Articles Related to the Citizenship of India:
|5||Matters relating to citizenship when the Indian Constitution is enacted or came into force.|
|6||Granting ‘citizenship rights’ to people who have come to India from Pakistan.|
|7||Granting citizenship rights to all Indians living in Pakistan.|
|8||Granting special citizenship rights to persons of Indian living outside the country.|
|9||Individuals who have acquired citizenship of a foreign state will not be considered Indian citizens.|
|10||Those who have acquired Indian citizenship through nationalization, registration, etc. the government of India may terminate their Indian citizenship for a number of reasons.|
|11||Parliament will regulate the legislation on citizenship|
Objective Type Questions with Answers from Citizenship of India:
|1||What is the minimum age required to reside in India by applying for Indian citizenship?||2003|
|2||Which articles of the Indian Constitution deal with citizenship?||5 Years|
|3||In which year was the Indian Citizenship Act passed?||1955|
|4||Who is the appropriate authority to determine the issues of acquiring Indian citizenship?||Parliament|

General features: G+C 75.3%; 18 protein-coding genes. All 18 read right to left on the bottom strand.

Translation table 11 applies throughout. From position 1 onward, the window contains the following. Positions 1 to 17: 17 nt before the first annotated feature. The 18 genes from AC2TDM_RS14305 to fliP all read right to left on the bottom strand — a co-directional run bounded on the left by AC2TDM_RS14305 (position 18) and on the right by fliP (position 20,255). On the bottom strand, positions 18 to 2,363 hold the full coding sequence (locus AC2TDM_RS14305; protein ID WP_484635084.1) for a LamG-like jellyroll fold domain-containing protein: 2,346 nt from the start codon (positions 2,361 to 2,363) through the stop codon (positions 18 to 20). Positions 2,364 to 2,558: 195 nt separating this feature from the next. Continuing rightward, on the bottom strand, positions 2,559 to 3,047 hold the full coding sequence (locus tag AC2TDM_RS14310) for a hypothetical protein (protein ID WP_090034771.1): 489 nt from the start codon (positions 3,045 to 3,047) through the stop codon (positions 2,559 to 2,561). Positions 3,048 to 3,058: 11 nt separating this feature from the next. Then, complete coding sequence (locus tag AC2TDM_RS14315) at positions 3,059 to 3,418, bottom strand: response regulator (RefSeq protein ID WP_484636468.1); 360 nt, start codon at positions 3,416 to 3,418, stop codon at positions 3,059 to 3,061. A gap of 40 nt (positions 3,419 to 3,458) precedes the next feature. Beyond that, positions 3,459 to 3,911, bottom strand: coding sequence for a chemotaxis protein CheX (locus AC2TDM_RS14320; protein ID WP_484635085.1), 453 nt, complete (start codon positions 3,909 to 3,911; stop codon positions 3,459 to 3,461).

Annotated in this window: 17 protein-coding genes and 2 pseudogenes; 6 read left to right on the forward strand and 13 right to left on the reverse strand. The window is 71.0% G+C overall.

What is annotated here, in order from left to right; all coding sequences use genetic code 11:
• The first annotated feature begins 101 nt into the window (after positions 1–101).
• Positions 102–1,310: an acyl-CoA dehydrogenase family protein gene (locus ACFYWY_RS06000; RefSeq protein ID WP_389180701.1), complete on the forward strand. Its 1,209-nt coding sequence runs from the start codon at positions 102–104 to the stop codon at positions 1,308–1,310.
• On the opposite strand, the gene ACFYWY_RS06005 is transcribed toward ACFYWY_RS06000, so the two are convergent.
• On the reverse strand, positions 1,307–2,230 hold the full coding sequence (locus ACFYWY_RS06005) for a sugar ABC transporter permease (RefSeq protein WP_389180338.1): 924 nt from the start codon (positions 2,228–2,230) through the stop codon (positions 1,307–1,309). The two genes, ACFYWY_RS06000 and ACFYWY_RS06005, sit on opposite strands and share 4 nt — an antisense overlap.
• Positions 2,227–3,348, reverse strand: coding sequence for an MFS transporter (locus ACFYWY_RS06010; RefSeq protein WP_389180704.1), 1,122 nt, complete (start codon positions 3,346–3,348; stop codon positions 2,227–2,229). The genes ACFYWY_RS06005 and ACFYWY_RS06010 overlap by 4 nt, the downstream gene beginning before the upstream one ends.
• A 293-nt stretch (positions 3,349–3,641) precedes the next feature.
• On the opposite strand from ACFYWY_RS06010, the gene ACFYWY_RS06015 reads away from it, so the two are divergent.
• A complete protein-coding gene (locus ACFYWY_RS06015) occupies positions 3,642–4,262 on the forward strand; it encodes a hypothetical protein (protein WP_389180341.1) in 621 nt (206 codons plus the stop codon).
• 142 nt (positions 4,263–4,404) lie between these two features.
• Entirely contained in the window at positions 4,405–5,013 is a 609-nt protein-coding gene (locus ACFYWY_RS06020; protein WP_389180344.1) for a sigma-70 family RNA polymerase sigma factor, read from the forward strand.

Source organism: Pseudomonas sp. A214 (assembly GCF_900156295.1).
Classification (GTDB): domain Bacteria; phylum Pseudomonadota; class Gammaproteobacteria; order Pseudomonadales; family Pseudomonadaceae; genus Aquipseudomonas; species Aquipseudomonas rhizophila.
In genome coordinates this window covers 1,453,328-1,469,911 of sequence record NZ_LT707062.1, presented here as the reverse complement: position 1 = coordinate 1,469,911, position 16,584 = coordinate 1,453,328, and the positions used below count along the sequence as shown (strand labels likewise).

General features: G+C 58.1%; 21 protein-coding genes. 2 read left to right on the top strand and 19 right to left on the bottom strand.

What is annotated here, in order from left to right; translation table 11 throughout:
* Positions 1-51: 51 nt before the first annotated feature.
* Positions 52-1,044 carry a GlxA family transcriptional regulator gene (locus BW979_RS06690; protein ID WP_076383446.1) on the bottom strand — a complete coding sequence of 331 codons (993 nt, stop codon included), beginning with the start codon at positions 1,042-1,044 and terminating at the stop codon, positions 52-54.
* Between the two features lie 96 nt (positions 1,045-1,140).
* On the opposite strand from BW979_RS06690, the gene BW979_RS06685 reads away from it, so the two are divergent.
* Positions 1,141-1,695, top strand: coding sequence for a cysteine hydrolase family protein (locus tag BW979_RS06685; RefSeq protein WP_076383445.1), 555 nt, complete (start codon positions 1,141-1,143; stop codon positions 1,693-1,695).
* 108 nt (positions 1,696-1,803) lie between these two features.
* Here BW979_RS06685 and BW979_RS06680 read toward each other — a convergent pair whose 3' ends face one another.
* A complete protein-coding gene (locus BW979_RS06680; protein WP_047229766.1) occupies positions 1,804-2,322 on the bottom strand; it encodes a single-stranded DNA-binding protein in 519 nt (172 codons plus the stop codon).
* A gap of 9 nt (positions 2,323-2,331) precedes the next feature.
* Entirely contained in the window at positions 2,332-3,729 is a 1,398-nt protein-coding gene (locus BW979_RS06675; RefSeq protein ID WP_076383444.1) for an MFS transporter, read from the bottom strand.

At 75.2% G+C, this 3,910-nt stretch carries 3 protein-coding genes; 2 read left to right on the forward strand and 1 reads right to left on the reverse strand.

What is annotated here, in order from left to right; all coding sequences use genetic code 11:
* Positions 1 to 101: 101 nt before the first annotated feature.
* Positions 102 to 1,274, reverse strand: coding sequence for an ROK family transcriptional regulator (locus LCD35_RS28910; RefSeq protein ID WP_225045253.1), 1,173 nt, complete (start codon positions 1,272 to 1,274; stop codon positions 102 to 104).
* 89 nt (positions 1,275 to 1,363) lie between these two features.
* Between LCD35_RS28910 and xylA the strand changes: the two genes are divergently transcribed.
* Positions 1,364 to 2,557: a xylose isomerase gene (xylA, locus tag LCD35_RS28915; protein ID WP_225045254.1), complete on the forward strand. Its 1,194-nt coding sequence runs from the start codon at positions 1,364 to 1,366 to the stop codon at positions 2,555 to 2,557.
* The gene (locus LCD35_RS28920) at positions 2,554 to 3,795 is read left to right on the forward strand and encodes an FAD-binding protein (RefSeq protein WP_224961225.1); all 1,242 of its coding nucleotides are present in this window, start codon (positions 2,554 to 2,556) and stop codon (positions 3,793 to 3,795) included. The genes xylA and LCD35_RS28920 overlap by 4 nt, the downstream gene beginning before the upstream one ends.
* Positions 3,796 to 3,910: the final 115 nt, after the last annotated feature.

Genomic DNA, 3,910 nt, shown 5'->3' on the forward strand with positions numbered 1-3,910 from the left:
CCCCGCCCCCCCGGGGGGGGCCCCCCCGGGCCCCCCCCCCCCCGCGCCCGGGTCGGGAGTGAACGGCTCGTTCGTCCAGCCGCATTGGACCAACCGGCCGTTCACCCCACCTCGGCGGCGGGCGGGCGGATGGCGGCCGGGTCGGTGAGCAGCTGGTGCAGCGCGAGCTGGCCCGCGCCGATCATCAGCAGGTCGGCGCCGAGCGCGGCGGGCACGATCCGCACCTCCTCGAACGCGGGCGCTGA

|5||How many expatriate Indians have been told by the Indian government to grant dual citizenship in the initial phase?||16|
|6||In which year was India’s citizenship law first amended?||1985|
|7||Which part of the Indian Constitution deals with citizenship?||Part 2|
|8||What is the minimum age for acquiring full citizenship in India?||18|
|9||The citizenship enshrined in the Indian Constitution is-||Articles 5 to 11|
|`10||The citizenship enshrined in the Indian Constitution are-||Single Citizenship|
|11||How many methods of acquiring citizenship are mentioned in the Indian Citizenship Act of 1955?||6|
|12||The Citizenship Act was amended in 2003 on the recommendation of which committee?||L.M. Singhvi Committee|
|13||There is a detailed discussion on the acceptance and rejection of Indian citizenship in||Indian Citizenship Act of 1955|
FAQs From Citizenship of India:
What is the primary law governing Indian citizenship?
[C] Citizenship Act, 1955
Who is automatically considered a citizen of India by birth?
[A] Anyone born in India
Which of the following is NOT a mode of acquiring Indian citizenship?
When did India implement the Citizenship Act that defines the rules for acquiring and losing citizenship?
What is the main difference between the “Overseas Citizenship of India” (OCI) and full Indian citizenship?
[D] OCI holders do not have voting rights or certain privileges